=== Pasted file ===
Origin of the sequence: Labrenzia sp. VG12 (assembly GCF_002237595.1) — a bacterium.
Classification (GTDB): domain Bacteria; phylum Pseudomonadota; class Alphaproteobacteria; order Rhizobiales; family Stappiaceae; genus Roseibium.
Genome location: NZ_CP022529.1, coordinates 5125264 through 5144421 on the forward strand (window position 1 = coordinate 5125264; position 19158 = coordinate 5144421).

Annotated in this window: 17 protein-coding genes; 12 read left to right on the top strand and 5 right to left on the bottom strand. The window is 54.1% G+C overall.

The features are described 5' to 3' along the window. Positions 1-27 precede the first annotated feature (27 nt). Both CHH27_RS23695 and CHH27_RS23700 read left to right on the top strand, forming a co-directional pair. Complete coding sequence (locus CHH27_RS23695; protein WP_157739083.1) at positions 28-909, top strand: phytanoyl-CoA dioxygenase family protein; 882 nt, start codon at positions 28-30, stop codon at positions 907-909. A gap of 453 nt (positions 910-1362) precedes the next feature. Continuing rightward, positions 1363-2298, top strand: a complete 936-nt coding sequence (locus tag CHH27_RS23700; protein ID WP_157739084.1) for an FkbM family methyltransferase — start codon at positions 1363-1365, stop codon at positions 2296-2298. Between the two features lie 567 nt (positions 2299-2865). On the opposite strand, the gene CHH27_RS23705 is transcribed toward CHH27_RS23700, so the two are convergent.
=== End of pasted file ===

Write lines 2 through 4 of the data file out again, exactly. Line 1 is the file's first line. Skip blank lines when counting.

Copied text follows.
Classification (GTDB): domain Bacteria; phylum Pseudomonadota; class Alphaproteobacteria; order Rhizobiales; family Stappiaceae; genus Roseibium.
Genome location: NZ_CP022529.1, coordinates 5125264 through 5144421 on the forward strand (window position 1 = coordinate 5125264; position 19158 = coordinate 5144421).

Annotated in this window: 17 protein-coding genes; 12 read left to right on the top strand and 5 right to left on the bottom strand. The window is 54.1% G+C overall.